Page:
Date: 24 February 2018
Who would have thought that Hobart houses one of the most impressive art galleries I’ve ever had the pleasure of visiting. The Mona (Museum of old and new art) – originally (and officially still) called Monanism, is a antique, modern and contemporary art museum, founded by David Walsh, a Tasmanian millionaire. From the outside the building seems to be on a single level, but once inside, a spiral staircase leads down three large levels that are built underground into the Berriedale peninsula in a labyrinthine style. In contrast to the Guggenheim Museum in New York where visitors work their way down with a spiral, at Mona visitors start at the bottom level and work their way up. Entry is free for locals, whereas overseas visitors pay $28pp.
We were meant to be on our way already but, decided semi-last minute to visit the art museum, stay another day, do the other Hobart parkrun, and the Salamanca street market, before heading north. Great plan, but unfortunately the weather decided to throw a curve ball.
At one of the few spots still available for the night in Hobart at Seven Mile Beach, we pitched our tiny tent. It seems to be a thing Melbourners do these days – hop over to Hobart for the weekend. So most places are fully booked out. After dinner and a glass, we were in bed.
During the night a few good showers made sure we would not pack away a dry tent. I would drift in and out of sleep to the sound of raindrops on the tent flysheet. By the morning, it was still raining, sometimes just a drizzle, and other times bucketing down. That made me less than keen to go out, and get one of about three sets of clothes completely soaked. Including one of only two pairs of shoes. But, what the heck, we stayed the extra day, so crawled out of the tent and off we went.
With just a banana for sustenance on the way, we drove the 20km to the botanical gardens at the Queens Domain. Walking to the start and waiting to be set off, we were already quite wet. And it just got worse from there, as the rain got more intense.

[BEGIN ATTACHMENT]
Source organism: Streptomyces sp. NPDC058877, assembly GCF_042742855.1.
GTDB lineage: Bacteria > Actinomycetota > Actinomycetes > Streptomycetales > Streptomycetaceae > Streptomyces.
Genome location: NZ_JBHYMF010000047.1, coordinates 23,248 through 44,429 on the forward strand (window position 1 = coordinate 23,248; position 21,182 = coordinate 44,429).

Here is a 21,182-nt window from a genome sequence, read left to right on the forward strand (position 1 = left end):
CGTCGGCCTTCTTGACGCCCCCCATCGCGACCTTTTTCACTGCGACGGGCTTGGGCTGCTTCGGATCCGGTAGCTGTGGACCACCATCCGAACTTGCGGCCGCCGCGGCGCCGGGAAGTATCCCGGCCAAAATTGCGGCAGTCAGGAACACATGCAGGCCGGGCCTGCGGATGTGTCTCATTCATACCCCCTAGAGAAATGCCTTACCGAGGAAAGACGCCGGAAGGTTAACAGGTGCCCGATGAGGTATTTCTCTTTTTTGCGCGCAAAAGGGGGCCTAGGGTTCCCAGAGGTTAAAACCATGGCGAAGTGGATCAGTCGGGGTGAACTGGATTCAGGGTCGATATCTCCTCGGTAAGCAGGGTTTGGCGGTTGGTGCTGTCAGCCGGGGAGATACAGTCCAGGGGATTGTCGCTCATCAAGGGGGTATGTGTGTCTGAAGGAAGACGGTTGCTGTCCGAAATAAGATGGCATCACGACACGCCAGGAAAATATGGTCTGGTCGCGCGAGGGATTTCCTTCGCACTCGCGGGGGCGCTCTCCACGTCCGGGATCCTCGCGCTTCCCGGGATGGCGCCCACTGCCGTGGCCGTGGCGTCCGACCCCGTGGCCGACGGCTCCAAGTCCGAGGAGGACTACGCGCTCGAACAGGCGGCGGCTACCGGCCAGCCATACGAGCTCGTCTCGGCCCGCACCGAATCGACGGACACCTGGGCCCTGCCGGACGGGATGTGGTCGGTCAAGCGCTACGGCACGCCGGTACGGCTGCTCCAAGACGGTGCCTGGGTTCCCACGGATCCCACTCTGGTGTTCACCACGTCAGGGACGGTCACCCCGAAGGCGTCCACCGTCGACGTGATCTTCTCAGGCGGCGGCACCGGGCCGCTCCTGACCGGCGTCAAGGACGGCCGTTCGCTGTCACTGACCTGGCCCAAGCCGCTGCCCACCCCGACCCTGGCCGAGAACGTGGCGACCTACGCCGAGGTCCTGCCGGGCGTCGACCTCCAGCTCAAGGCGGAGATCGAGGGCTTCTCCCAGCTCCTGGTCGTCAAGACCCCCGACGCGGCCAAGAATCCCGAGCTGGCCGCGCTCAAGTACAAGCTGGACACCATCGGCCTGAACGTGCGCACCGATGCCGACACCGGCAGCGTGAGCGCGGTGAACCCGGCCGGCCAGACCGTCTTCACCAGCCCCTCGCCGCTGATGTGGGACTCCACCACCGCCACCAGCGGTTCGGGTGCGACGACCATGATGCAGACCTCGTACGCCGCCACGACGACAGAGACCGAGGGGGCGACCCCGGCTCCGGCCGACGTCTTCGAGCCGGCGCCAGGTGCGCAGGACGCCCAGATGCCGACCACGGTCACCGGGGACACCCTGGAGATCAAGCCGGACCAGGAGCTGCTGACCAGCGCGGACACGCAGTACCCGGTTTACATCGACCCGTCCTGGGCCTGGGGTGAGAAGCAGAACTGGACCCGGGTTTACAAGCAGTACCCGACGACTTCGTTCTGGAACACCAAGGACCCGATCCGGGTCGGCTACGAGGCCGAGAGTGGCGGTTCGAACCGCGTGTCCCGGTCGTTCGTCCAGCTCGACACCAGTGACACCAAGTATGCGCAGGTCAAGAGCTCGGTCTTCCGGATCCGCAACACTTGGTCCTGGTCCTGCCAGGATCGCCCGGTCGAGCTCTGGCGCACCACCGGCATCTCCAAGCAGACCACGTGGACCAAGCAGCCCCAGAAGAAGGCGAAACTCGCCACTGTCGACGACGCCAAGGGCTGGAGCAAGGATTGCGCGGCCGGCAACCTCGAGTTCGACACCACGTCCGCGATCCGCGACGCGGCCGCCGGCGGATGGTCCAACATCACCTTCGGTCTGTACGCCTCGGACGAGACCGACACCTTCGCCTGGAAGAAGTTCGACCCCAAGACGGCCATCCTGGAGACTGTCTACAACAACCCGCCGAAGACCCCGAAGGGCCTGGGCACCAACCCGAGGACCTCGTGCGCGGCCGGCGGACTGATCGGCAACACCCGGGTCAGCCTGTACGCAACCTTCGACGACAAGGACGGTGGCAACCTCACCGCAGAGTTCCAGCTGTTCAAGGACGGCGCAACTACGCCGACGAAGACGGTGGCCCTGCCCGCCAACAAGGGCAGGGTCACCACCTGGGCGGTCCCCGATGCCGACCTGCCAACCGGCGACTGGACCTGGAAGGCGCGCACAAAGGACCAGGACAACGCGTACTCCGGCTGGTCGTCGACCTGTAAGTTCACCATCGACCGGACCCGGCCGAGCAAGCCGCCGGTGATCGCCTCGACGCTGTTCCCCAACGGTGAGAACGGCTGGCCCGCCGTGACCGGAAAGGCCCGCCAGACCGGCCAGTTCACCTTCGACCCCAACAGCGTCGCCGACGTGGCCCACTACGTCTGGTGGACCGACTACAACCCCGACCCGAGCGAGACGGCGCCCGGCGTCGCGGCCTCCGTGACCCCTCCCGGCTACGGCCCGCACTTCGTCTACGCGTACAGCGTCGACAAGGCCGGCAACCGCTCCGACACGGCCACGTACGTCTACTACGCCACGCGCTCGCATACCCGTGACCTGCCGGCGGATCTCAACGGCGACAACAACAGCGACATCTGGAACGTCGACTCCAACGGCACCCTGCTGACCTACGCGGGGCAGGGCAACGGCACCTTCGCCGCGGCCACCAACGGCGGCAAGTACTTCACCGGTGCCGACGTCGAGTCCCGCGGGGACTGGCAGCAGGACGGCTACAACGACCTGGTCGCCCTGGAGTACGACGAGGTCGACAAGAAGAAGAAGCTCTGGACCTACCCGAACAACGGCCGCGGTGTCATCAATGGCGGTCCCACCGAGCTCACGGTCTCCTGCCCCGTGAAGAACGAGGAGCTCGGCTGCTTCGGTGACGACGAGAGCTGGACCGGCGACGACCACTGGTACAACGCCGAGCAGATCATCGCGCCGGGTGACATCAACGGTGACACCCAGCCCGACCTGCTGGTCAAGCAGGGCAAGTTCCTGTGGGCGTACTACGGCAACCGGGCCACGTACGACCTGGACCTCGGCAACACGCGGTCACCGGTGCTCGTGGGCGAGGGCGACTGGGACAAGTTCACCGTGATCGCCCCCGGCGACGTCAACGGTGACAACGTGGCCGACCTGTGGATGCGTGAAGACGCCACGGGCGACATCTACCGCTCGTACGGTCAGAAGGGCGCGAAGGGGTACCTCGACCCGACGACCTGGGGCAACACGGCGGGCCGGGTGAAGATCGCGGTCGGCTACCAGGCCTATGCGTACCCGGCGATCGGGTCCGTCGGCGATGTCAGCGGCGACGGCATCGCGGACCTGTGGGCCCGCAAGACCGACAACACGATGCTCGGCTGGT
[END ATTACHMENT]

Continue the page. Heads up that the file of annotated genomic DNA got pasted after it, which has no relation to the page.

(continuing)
This was only the sixth running of the event, and their peak number of participants were 400. At on average of 265 participants, this parkrun is a decent size. A short out-and-back stretch at the start of about 300 metres one way, made up for the course distance shortfall. The course runs out-and-back around a wee mount, on what is called Max’s Infinity loop. Starting off in a clockwise direction, you run all the way around back to the start area, before turning around and head back in an anti-clockwise direction. The terrain is a mixture of tarmac, off-road on a thick layer of mulch (which is being tested by runners for use elsewhere), and a bit of trail over the last 600 metres. A few inclines were sure to break the monotony of a flat course. The environment was mainly bushveld with gumtrees and rock, with a view of the city a few hundred metres away. It was of course covered in a cloud of mist.
By the time we finished we were totally drenched. This was my wettest parkrun to date :).
Back at the campsite, we propped all the wet stuff into car, had a nice warm shower and started heading north. So much for staying the extra day for the Salamanca market. With pouring rain that got far worse as the day progresses, the open street market would certainly not be fun. But at least we had another parkrun under our belts!